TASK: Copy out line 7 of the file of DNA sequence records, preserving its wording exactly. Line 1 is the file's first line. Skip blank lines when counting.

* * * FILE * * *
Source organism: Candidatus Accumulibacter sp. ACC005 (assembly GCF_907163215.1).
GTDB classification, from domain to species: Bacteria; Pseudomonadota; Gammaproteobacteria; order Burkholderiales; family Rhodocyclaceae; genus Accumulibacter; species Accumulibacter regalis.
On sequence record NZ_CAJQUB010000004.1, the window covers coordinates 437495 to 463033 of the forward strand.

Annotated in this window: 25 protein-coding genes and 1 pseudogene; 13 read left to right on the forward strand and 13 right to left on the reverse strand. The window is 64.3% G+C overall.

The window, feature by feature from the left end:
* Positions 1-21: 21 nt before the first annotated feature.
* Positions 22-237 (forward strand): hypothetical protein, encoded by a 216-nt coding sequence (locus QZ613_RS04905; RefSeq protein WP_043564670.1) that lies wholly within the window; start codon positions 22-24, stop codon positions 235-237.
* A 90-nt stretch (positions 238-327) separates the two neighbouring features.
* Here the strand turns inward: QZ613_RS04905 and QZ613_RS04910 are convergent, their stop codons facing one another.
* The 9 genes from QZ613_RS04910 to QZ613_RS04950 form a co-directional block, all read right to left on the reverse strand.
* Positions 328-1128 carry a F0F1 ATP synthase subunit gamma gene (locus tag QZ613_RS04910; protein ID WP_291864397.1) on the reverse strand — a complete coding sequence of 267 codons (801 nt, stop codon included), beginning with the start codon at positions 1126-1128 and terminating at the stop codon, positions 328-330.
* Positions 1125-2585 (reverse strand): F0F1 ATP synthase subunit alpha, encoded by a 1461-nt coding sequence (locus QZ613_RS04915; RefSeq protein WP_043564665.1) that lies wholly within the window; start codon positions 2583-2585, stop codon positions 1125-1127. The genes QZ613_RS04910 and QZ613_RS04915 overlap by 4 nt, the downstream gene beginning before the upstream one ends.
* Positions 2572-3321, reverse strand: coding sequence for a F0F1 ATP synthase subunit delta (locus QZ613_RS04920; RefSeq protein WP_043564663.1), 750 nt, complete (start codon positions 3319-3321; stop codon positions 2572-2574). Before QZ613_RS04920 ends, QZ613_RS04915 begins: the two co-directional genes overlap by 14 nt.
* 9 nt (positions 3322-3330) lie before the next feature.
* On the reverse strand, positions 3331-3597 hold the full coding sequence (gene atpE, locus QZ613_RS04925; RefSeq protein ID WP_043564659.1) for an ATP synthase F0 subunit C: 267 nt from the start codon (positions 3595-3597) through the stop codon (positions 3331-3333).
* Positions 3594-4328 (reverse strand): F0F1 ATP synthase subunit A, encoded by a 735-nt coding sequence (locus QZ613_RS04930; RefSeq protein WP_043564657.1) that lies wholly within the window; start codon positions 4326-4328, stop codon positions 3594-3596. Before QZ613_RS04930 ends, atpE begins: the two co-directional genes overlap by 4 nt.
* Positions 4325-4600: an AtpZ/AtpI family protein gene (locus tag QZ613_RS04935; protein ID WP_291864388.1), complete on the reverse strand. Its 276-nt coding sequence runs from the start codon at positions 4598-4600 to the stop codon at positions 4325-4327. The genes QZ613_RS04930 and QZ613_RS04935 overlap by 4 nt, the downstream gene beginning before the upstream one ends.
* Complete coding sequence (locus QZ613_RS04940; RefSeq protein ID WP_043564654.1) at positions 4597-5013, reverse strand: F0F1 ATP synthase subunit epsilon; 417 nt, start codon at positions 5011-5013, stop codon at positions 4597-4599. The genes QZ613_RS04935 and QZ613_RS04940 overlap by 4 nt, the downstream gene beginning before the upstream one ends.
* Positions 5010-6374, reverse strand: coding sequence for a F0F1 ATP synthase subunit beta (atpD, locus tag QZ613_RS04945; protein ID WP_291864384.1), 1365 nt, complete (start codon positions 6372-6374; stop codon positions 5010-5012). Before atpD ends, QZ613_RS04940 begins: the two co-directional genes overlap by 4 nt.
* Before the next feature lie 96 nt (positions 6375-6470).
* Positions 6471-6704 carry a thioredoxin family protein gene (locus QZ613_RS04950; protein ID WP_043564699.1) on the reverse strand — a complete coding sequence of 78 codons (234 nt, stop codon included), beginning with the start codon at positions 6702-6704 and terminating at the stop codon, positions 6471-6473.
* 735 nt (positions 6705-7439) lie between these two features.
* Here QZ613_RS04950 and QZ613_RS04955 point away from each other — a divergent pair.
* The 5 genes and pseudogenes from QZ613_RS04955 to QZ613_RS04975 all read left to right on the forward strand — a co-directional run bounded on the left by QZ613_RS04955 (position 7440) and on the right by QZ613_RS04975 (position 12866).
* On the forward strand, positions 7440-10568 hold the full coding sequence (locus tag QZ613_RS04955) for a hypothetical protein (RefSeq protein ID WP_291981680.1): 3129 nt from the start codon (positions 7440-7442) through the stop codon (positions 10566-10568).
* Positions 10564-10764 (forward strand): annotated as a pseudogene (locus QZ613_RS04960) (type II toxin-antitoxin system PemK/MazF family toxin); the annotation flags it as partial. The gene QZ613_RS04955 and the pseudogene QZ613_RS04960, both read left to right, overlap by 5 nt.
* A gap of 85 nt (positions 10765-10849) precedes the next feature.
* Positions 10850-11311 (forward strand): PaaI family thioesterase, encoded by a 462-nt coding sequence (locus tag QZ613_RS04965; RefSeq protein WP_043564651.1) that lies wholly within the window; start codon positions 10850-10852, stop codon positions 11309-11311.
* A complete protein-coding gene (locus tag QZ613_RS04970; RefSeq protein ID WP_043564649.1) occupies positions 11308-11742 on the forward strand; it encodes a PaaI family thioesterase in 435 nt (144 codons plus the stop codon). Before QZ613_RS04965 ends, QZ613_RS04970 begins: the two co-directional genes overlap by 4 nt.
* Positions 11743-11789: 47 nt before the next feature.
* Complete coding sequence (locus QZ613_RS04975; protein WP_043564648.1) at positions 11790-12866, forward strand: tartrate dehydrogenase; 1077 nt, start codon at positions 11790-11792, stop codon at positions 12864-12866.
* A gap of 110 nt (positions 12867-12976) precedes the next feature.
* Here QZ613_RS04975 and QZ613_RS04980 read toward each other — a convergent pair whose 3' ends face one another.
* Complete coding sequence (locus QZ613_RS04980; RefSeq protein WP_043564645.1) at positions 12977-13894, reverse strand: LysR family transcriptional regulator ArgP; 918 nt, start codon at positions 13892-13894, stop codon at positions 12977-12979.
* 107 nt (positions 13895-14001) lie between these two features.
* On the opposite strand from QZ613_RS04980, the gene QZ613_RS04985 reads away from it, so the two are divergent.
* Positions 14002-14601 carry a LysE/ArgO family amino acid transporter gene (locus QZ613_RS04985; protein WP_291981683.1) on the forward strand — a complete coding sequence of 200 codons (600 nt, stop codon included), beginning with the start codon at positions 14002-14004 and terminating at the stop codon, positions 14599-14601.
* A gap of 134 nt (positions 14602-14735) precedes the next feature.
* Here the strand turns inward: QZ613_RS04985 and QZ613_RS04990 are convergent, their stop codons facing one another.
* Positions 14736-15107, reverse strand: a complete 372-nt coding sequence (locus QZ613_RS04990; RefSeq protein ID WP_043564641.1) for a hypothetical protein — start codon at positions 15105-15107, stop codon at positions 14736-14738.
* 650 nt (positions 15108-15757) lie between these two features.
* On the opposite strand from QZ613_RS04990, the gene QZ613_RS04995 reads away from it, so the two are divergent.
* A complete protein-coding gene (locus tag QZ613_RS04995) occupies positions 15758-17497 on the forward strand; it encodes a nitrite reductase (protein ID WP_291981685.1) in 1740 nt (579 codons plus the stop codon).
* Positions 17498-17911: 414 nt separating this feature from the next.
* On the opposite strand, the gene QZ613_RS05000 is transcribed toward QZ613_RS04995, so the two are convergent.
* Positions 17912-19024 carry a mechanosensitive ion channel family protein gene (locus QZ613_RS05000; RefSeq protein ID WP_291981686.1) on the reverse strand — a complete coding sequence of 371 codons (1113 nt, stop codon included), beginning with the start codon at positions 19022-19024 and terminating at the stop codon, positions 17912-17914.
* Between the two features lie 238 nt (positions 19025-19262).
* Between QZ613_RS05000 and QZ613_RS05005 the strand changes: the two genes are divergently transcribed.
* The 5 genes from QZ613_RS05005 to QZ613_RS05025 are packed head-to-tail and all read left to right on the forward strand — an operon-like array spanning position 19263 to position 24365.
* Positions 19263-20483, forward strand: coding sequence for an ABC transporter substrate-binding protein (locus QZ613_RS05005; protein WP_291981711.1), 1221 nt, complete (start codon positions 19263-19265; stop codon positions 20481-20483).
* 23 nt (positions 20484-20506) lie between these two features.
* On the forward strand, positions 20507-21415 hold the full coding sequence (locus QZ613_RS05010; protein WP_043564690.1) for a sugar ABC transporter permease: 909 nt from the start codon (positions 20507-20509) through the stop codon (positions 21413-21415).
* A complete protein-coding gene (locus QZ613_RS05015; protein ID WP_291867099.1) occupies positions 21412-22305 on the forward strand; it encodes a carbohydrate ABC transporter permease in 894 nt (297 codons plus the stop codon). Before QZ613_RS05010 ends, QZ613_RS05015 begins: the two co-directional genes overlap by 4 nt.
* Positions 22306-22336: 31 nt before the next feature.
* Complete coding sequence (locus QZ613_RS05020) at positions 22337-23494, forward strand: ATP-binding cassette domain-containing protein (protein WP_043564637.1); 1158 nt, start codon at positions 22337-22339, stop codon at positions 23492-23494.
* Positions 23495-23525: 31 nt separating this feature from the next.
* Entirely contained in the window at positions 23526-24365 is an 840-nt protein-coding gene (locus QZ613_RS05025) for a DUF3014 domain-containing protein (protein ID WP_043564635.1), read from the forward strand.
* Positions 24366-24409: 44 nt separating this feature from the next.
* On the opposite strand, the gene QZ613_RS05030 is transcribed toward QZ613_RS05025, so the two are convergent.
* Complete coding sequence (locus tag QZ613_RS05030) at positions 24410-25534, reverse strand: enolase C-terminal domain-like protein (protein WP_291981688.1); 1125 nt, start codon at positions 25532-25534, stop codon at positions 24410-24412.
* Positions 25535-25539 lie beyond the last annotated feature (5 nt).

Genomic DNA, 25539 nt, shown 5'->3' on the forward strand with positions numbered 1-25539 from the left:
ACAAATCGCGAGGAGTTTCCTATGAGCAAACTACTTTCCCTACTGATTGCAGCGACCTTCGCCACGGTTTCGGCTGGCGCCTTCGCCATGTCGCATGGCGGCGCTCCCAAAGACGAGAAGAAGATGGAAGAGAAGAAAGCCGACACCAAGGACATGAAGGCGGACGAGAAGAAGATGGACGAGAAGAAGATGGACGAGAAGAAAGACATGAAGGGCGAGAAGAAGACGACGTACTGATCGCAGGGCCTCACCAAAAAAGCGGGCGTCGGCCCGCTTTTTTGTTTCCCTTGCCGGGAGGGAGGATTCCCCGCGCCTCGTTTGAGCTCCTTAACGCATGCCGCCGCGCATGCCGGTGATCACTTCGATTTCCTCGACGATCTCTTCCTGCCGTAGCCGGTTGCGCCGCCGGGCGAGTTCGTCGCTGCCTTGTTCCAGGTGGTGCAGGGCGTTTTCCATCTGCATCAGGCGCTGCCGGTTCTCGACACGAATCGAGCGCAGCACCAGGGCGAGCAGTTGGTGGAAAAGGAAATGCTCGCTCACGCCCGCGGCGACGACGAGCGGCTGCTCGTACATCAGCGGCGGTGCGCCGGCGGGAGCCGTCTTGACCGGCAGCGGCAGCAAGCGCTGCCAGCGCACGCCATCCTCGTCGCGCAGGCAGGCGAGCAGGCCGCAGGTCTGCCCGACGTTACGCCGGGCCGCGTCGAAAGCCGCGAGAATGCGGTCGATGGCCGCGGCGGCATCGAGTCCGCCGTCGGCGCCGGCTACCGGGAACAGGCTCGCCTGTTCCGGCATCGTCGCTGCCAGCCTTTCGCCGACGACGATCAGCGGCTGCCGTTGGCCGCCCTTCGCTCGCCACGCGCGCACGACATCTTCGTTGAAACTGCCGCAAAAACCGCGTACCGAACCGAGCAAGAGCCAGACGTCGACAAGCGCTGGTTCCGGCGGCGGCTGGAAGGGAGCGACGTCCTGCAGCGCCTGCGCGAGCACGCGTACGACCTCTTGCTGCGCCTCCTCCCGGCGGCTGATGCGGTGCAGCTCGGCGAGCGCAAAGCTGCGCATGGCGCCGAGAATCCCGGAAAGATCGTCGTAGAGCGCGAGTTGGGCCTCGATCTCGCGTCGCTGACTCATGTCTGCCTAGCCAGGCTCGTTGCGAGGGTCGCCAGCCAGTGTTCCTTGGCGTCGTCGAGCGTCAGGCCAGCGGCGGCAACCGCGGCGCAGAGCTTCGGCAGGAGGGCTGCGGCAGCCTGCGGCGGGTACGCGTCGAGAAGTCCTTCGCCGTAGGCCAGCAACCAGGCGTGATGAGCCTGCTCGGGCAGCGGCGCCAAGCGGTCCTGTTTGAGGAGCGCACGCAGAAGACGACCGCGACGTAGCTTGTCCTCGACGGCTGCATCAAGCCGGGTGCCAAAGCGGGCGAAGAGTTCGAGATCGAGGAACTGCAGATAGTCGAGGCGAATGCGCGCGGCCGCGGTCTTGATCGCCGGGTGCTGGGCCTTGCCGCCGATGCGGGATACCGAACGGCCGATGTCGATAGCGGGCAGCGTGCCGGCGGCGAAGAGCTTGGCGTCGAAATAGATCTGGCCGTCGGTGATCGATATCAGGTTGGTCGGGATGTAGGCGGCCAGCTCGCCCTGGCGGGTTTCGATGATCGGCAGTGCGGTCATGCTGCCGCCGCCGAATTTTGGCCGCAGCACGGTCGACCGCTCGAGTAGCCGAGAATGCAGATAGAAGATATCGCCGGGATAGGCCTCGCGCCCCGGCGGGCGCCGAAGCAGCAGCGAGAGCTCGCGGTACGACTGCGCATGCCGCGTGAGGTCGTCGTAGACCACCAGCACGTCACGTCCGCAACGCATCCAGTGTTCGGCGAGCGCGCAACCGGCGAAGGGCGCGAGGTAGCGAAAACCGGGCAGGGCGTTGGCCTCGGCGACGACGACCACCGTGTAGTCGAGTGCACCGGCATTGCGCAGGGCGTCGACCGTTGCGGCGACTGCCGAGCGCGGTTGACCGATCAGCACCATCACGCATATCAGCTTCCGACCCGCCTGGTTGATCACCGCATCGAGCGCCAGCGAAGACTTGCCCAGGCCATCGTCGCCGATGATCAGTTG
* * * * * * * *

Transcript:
* Positions 22-237 (forward strand): hypothetical protein, encoded by a 216-nt coding sequence (locus QZ613_RS04905; RefSeq protein WP_043564670.1) that lies wholly within the window; start codon positions 22-24, stop codon positions 235-237.